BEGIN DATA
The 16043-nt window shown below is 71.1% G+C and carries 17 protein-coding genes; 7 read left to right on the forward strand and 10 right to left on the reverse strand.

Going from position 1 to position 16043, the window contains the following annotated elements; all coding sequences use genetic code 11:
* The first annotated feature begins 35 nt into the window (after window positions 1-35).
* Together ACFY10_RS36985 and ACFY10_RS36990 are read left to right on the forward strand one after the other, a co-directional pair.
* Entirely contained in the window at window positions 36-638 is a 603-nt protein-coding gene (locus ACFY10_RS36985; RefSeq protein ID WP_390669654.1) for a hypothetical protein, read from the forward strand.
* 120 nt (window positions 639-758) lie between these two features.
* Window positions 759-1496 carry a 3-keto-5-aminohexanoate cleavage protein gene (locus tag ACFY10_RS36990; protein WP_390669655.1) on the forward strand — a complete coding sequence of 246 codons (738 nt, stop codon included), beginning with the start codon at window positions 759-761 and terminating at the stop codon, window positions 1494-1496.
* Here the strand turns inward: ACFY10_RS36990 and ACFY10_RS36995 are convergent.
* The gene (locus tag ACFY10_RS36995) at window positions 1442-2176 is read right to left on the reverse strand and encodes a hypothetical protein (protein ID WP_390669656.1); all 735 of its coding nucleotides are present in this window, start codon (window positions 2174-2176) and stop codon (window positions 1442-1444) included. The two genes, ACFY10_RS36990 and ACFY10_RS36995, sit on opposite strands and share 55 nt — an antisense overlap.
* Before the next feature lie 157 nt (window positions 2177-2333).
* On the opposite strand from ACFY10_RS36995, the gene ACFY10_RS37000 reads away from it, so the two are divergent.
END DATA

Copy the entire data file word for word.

The 16043-nt window shown below is 71.1% G+C and carries 17 protein-coding genes; 7 read left to right on the forward strand and 10 right to left on the reverse strand.

Going from position 1 to position 16043, the window contains the following annotated elements; all coding sequences use genetic code 11:
* The first annotated feature begins 35 nt into the window (after window positions 1-35).
* Together ACFY10_RS36985 and ACFY10_RS36990 are read left to right on the forward strand one after the other, a co-directional pair.
* Entirely contained in the window at window positions 36-638 is a 603-nt protein-coding gene (locus ACFY10_RS36985; RefSeq protein ID WP_390669654.1) for a hypothetical protein, read from the forward strand.
* 120 nt (window positions 639-758) lie between these two features.
* Window positions 759-1496 carry a 3-keto-5-aminohexanoate cleavage protein gene (locus tag ACFY10_RS36990; protein WP_390669655.1) on the forward strand — a complete coding sequence of 246 codons (738 nt, stop codon included), beginning with the start codon at window positions 759-761 and terminating at the stop codon, window positions 1494-1496.
* Here the strand turns inward: ACFY10_RS36990 and ACFY10_RS36995 are convergent.
* The gene (locus tag ACFY10_RS36995) at window positions 1442-2176 is read right to left on the reverse strand and encodes a hypothetical protein (protein ID WP_390669656.1); all 735 of its coding nucleotides are present in this window, start codon (window positions 2174-2176) and stop codon (window positions 1442-1444) included. The two genes, ACFY10_RS36990 and ACFY10_RS36995, sit on opposite strands and share 55 nt — an antisense overlap.
* Before the next feature lie 157 nt (window positions 2177-2333).
* On the opposite strand from ACFY10_RS36995, the gene ACFY10_RS37000 reads away from it, so the two are divergent.